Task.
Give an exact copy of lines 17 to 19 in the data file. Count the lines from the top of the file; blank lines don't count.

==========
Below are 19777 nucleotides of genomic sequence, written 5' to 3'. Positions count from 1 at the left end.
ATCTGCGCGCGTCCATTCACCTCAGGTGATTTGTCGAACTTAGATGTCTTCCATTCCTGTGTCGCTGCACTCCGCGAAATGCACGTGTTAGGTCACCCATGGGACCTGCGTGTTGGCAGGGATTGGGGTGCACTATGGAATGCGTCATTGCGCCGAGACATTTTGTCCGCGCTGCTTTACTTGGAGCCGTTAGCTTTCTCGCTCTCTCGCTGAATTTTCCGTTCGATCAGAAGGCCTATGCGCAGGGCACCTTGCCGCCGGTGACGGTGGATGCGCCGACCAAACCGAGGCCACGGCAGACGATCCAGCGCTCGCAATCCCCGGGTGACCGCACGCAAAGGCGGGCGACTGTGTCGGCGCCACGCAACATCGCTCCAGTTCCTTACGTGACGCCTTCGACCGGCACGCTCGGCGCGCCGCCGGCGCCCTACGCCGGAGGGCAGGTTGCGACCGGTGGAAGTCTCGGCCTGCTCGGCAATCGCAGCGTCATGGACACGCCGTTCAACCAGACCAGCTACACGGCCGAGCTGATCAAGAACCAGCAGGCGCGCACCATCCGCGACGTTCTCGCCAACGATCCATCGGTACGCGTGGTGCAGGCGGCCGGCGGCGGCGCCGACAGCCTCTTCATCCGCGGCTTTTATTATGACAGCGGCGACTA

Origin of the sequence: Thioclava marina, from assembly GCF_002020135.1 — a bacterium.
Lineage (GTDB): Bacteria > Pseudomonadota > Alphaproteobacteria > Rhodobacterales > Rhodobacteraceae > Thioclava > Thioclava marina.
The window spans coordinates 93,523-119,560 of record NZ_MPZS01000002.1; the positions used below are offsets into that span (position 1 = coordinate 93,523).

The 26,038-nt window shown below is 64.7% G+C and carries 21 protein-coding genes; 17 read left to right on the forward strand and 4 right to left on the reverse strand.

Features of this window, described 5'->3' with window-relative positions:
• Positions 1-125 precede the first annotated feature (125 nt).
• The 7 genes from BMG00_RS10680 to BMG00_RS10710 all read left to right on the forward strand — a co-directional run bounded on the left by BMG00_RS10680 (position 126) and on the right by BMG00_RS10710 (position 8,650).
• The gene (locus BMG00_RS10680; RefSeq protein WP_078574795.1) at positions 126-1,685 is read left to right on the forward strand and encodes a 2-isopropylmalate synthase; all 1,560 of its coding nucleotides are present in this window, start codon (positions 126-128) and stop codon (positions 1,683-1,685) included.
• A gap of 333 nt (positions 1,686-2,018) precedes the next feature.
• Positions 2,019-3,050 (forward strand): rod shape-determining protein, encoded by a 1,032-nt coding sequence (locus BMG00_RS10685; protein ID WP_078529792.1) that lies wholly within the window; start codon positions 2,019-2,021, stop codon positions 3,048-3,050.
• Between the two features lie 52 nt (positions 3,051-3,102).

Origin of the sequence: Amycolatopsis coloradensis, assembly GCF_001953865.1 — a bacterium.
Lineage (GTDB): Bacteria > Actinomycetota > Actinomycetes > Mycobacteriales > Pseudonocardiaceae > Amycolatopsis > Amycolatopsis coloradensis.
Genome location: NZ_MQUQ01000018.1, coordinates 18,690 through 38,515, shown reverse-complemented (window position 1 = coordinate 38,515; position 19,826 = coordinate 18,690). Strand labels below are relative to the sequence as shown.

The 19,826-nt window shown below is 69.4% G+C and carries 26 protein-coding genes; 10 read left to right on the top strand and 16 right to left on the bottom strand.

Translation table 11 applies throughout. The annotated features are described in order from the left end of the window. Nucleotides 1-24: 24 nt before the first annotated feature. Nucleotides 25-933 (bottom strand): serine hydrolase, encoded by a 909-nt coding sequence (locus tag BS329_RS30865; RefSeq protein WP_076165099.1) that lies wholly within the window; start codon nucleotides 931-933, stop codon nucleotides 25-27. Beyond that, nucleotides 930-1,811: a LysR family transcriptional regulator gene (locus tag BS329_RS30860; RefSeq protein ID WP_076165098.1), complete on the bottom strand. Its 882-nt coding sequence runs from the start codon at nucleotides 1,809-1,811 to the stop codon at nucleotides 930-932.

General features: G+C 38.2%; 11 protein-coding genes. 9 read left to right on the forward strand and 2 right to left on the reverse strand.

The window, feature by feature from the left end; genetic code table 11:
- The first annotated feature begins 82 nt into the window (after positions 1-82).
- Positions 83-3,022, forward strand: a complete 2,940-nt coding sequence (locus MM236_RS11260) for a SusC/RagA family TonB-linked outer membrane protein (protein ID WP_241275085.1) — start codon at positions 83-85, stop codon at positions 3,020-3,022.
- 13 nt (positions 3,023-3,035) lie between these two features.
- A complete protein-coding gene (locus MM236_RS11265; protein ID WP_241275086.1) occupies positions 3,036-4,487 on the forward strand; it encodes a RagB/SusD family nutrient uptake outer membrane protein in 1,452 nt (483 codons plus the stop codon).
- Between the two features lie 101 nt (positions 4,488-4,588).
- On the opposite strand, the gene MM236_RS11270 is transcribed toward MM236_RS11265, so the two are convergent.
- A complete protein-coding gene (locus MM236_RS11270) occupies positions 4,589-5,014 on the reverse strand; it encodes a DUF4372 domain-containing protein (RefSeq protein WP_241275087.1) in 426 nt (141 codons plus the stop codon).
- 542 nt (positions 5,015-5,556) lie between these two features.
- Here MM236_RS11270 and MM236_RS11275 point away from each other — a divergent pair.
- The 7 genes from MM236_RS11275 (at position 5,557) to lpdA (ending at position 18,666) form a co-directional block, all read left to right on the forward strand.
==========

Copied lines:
The 19,826-nt window shown below is 69.4% G+C and carries 26 protein-coding genes; 10 read left to right on the top strand and 16 right to left on the bottom strand.

Translation table 11 applies throughout. The annotated features are described in order from the left end of the window. Nucleotides 1-24: 24 nt before the first annotated feature. Nucleotides 25-933 (bottom strand): serine hydrolase, encoded by a 909-nt coding sequence (locus tag BS329_RS30865; RefSeq protein WP_076165099.1) that lies wholly within the window; start codon nucleotides 931-933, stop codon nucleotides 25-27. Beyond that, nucleotides 930-1,811: a LysR family transcriptional regulator gene (locus tag BS329_RS30860; RefSeq protein ID WP_076165098.1), complete on the bottom strand. Its 882-nt coding sequence runs from the start codon at nucleotides 1,809-1,811 to the stop codon at nucleotides 930-932.

General features: G+C 38.2%; 11 protein-coding genes. 9 read left to right on the forward strand and 2 right to left on the reverse strand.